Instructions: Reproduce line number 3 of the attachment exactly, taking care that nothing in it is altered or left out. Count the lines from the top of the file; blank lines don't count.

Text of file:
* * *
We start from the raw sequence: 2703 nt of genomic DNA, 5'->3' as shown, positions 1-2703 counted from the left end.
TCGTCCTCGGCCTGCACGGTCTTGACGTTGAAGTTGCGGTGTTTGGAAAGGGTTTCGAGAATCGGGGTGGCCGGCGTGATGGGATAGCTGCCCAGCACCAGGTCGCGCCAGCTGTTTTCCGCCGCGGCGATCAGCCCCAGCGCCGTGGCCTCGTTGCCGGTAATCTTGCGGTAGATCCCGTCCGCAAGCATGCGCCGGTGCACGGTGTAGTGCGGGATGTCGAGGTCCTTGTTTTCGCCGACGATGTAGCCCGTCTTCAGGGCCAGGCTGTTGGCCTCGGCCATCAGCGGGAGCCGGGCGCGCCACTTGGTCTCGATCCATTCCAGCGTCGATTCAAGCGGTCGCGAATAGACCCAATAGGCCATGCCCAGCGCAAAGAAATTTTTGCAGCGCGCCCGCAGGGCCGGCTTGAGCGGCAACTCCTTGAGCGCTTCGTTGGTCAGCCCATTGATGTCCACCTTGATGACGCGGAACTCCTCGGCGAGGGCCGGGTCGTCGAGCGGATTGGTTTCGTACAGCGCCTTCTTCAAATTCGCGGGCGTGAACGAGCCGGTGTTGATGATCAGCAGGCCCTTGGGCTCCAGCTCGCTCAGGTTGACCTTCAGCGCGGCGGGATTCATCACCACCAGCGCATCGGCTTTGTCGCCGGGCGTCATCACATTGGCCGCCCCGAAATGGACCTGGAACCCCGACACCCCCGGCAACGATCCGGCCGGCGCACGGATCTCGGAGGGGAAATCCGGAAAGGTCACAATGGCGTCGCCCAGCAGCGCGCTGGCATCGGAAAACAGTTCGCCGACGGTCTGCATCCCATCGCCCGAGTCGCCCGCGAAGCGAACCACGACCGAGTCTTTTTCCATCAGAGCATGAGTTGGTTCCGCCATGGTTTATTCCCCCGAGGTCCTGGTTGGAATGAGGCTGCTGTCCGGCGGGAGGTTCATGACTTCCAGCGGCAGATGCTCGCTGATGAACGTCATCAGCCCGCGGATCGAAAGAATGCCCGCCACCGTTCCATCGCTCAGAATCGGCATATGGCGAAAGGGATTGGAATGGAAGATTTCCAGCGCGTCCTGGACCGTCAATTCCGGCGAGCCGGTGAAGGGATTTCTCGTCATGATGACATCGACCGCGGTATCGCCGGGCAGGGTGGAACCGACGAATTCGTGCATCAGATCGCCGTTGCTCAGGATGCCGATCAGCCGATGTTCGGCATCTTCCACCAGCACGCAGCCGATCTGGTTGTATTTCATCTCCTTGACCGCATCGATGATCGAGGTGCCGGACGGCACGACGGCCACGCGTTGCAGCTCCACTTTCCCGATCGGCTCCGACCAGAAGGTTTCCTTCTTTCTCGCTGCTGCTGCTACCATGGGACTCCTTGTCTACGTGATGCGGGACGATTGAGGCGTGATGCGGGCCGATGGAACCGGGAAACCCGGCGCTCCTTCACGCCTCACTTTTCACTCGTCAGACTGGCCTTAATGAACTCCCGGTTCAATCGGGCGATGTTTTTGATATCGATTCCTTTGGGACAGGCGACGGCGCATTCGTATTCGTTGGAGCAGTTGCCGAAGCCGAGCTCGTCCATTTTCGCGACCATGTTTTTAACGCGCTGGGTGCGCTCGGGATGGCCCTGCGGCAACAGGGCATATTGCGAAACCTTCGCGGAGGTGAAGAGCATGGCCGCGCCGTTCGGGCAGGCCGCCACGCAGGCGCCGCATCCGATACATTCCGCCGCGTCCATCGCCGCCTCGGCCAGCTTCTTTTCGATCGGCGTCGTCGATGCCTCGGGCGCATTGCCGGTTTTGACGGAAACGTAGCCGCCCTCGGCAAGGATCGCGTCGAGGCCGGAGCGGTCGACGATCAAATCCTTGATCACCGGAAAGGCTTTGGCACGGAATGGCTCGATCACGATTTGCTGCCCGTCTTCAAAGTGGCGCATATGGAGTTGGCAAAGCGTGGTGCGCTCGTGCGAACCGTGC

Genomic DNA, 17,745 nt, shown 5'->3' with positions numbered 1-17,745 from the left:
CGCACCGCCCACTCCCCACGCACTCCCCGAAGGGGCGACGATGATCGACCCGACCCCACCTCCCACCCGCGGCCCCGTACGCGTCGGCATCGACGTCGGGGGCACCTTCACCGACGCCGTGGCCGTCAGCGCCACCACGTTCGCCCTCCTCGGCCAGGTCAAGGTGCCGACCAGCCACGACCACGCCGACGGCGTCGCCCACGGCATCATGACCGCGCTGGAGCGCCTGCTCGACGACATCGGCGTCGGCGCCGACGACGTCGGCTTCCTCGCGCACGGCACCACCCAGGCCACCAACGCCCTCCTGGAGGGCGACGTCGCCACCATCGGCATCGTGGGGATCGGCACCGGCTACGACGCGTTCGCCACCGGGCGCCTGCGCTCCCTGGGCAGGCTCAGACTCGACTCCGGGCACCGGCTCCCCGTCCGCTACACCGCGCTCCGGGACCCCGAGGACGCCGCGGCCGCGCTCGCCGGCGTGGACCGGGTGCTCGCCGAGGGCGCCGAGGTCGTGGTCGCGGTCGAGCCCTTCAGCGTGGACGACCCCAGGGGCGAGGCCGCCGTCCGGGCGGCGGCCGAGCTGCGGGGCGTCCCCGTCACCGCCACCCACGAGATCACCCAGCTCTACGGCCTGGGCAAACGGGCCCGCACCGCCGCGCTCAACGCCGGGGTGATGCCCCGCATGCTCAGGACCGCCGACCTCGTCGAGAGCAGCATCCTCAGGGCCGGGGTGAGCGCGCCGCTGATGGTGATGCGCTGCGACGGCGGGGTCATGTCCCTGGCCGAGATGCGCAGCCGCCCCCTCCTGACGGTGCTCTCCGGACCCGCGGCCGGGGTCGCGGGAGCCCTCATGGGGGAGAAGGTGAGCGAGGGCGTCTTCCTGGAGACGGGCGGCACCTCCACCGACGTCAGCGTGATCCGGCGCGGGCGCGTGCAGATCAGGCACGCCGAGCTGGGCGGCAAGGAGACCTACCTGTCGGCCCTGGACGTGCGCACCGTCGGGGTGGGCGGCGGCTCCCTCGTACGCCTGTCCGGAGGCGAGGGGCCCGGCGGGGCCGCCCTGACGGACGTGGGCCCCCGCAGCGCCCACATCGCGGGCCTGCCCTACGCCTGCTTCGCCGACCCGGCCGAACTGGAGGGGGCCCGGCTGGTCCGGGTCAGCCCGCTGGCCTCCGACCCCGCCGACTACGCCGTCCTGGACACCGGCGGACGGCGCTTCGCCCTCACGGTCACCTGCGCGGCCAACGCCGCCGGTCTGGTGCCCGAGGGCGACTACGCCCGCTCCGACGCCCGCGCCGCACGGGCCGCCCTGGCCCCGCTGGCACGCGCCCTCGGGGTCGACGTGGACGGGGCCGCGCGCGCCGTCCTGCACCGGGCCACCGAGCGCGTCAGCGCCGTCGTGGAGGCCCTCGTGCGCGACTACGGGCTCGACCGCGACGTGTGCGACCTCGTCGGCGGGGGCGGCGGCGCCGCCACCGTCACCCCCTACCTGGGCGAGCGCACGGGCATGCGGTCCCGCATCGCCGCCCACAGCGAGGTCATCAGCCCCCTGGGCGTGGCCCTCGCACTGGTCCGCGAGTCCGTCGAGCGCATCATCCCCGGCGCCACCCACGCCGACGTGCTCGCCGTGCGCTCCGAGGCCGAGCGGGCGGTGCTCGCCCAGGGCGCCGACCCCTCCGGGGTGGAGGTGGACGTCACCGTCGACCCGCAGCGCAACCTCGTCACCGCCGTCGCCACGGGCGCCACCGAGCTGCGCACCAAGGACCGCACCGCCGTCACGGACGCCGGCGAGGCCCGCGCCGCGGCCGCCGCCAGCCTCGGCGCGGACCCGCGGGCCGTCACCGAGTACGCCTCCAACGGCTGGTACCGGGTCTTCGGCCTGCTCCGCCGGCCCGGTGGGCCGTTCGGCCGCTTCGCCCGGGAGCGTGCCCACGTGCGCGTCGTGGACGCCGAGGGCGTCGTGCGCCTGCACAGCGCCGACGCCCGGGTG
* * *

Genomic DNA, 17,745 nt, shown 5'->3' with positions numbered 1-17,745 from the left: